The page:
| Vimla Devi with husband Sant Saran. Picture by Sreyashi Dastidar
Bhaisasur (Nalanda), April 14: In the farthest hut of Sapunat mohalla, 2 km from Biharsharif, Sant Saran has been invalid for 40 years now. He is 70. His wife, Vimla Devi, a frail, prematurely-aged woman of about 50, has been supporting the family of three all these years, spinning on their one charkha, and selling the meagre produce to contractors.
But even that is a thing of the past. At five or six rupees a day, and in the age of powerlooms, it is no longer possible to make a living out of spinning.
Till a few decades ago, there were about 15 families of weavers and an active handloom weaversí cooperative in Sapunat. Now there is none. Most families have strayed to beedi-binding. Some, like Vimla Deviís son, work as daily-wage earners in makeshift factories manufacturing sal-leaf plates.
Things are not bright in the powerloom households of neighbouring Kagazi mohalla or Bhaisasur either. The same houses that produced fine Janata dhoti and saris a decade ago have been reduced to churning out reams of gauze bandages.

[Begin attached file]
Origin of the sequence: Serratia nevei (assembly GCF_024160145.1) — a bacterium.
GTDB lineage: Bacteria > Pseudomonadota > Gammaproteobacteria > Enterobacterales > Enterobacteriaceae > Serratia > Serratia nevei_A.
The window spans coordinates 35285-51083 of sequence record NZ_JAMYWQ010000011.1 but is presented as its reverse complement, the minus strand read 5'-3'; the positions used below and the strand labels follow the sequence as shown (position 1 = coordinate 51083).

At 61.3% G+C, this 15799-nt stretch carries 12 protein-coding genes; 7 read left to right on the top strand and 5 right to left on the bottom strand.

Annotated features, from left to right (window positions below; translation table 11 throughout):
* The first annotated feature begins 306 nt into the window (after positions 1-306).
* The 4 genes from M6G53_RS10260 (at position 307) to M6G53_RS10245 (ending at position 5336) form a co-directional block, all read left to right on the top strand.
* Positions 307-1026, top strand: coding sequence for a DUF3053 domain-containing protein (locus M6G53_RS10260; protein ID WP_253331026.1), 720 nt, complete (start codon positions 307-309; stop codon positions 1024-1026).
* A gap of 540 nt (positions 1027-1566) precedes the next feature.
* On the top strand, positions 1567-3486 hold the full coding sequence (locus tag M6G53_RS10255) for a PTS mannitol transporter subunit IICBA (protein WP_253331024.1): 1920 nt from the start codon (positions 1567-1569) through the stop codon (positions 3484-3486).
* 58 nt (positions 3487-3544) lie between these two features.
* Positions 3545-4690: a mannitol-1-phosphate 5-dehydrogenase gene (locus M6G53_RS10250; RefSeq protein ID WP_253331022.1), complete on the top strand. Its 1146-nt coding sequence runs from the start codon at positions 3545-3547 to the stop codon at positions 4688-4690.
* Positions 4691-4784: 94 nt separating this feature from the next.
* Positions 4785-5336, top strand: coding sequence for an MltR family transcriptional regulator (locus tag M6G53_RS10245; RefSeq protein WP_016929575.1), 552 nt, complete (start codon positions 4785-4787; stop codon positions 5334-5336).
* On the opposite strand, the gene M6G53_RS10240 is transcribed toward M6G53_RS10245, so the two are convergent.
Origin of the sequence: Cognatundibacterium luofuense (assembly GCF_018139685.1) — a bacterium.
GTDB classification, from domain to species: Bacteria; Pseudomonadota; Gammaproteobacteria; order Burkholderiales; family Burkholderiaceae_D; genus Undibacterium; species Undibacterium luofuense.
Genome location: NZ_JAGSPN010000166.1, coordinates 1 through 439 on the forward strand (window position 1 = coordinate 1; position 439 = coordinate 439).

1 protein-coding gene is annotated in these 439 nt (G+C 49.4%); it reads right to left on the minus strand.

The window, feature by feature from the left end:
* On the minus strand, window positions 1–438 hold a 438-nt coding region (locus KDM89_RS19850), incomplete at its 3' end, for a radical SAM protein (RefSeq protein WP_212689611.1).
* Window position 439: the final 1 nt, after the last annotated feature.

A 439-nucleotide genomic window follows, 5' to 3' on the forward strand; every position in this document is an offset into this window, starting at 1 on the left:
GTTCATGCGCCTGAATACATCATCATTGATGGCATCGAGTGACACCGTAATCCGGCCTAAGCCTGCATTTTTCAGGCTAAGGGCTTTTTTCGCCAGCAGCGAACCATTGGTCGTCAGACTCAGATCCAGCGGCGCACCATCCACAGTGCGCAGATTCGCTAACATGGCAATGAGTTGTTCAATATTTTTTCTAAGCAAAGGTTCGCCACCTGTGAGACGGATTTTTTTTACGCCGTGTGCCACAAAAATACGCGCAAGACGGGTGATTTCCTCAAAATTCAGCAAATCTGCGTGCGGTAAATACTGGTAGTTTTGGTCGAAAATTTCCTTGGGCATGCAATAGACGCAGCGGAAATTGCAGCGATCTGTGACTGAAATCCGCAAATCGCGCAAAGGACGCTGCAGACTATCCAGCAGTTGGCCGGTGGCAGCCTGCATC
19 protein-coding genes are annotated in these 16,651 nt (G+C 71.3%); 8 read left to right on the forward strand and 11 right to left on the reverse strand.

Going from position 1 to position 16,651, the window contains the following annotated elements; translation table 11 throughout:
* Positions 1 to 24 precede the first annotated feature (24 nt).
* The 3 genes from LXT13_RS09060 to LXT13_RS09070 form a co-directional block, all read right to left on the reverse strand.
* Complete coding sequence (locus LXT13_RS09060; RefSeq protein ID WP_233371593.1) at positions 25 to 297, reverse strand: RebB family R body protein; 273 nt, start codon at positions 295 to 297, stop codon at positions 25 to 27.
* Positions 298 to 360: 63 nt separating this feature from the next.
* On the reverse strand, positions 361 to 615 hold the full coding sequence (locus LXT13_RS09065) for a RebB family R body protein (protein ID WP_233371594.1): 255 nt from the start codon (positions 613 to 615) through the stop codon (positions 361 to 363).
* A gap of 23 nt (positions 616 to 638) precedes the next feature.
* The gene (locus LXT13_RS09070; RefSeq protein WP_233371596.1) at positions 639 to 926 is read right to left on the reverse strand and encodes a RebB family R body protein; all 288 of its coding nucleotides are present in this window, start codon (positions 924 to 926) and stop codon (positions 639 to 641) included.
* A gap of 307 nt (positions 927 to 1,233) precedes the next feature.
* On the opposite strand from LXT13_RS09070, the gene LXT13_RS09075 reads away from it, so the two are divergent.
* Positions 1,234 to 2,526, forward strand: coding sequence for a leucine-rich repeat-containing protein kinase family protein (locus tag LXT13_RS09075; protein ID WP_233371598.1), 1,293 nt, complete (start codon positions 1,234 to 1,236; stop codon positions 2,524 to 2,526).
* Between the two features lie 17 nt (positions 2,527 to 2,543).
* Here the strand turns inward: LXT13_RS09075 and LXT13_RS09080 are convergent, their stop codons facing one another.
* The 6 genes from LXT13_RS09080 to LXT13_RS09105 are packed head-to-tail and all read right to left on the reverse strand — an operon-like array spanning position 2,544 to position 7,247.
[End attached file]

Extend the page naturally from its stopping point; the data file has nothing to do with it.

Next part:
Ram Lakhan Prasad, one of the remaining members in Bhaisasur of a tribe fast becoming extinct, says there are only 35 powerlooms left in the entire district of Nalanda, where there used to be at least 500.
Rajinder Kumar of Kagazi mohalla has 14 machines, which are together capable of producing 50 to 60 thaans (9 metres each) every day. But he and his family do not produce more than 15, because the power to operate the machines is available for barely a couple of hours a day.
The state has also pulled out of marketing. Not one of the three state cooperatives exists any more, their place taken by contractors, many from outside the state. The subsidy from the Centre stops at the state bureaucratís table, and has not reached the weavers in 10 years.
With banks not coming forward to finance powerloom weavers, even the bandages produced in Nalanda are not enough to meet the stateís needs. Rolls of bandages come to Biharís hospitals from Bengal as the domestic industry languishes.
It is hardly surprising that as many as 6,000 weavers have left Nalanda for Panipat and other places in Haryana, where they earn Rs 100-150 daily, against Rs 25-30 in their home state. They hardly ever come back to vote for or against Rashtriya Janata Dal chief Laloo Prasad Yadav.
Vimla Devi does not mind voting for the son of the soilís party though. So what if he has not done anything to ensure two square meals for her family, she has heard that he has done a great deal for others elsewhere. She thinks her turn, too, will come some day.